• Language: After spending a week surrounded by the music of Spanish, the strangest things happen. I begin to say “Gracias” instead of “Thank you.” I begin to catch words and phrases in the rapid-fire talk surrounding me. I become so used to communicating with my new friends that I forget that they don't understand English perfectly. The same happens in reverse, too. Tonight, one woman translated English into Spanish for me; another asked me a polite question en Español and waited expectantly for my answer.

  • Place: Here I saw a wildfire race up the mountainside and burn itself out minutes later; a plain gray bird singing like a nightingale; a dandelion-yellow ice cream cart piled high with treats; men working in the sun, trimming flowered shrubs with machetes.

Catching at snowflakes: I don't know when I'll make sense of everything I'm experiencing here, but I know that I won't be able to rest until I do. You know how I know? I have a new story brewing, a story that takes place in Peru—and most astonishing of all, it's not even fantasy!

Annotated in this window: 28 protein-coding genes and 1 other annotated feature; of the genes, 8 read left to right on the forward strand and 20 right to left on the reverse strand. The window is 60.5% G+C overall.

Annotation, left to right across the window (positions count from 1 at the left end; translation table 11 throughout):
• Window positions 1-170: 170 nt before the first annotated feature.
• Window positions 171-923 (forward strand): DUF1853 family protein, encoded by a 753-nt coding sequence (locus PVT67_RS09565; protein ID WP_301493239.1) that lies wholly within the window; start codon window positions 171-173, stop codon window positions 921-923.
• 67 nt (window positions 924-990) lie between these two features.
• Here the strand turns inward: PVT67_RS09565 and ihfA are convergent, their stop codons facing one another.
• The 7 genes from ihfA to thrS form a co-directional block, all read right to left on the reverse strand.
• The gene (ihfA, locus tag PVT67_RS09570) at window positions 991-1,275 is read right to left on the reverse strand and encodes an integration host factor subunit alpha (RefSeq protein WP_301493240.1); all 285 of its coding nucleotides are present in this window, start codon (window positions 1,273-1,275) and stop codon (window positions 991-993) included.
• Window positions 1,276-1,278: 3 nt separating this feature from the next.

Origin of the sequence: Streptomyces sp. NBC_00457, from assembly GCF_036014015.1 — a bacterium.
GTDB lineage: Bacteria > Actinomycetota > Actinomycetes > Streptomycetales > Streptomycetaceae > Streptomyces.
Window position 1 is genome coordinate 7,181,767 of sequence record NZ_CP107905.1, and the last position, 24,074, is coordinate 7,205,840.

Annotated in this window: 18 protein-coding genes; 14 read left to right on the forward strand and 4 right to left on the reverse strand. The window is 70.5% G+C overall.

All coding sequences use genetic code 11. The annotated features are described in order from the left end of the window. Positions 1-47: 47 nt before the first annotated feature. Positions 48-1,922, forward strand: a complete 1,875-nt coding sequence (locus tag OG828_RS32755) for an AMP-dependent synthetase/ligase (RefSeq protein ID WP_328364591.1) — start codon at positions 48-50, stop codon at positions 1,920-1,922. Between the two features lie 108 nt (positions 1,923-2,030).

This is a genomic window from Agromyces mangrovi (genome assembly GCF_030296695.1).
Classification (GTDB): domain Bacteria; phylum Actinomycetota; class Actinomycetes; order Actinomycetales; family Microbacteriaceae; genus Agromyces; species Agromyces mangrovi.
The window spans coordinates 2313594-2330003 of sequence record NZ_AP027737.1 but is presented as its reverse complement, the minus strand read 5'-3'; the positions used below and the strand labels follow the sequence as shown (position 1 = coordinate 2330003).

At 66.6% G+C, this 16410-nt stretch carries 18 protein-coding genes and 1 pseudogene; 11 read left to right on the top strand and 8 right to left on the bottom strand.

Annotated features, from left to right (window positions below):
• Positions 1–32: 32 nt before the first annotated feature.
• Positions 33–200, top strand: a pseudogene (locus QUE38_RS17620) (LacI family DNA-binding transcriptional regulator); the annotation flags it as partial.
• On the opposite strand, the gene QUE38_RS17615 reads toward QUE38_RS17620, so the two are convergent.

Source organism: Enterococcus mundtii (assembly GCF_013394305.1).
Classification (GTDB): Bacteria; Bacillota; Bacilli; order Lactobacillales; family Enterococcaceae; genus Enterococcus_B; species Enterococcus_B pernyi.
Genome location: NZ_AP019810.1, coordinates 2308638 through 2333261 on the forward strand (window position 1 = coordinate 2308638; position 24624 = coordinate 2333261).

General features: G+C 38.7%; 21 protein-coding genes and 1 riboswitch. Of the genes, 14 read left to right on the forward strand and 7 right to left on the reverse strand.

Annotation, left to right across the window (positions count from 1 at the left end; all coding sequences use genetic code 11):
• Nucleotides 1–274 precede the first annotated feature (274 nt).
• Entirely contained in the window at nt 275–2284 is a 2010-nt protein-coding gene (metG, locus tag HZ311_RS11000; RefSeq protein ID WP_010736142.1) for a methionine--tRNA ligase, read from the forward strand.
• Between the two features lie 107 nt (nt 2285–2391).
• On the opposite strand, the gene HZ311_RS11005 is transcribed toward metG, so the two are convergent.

:) Cheryl

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Saturday, January 19, 2008

Blogging from Peru....

Well, in case you missed the memo, this blog will be a bit sparse the rest of the month because I am in South America. In Peru, to be exact, in a bungalow in Chosica where a peacock cries outside my window and a rooster announces each hour's passing. (I think he's timing-impaired.) I have plenty to write, but little time to pull it into some kind of sense. During the days, I'm teaching English to a small group of delightful Peruvians; evenings are filled with three-way conversations in Spanish, English, and sign language, with laughter filling in the gaps. I'm exhausted, I'm exhilerated, I'm overwhelmed, I'm homesick, and I want to stay here forever...all at the same time. It keeps me too busy to write much (at least, in blog format) because I need to absorb and process it all.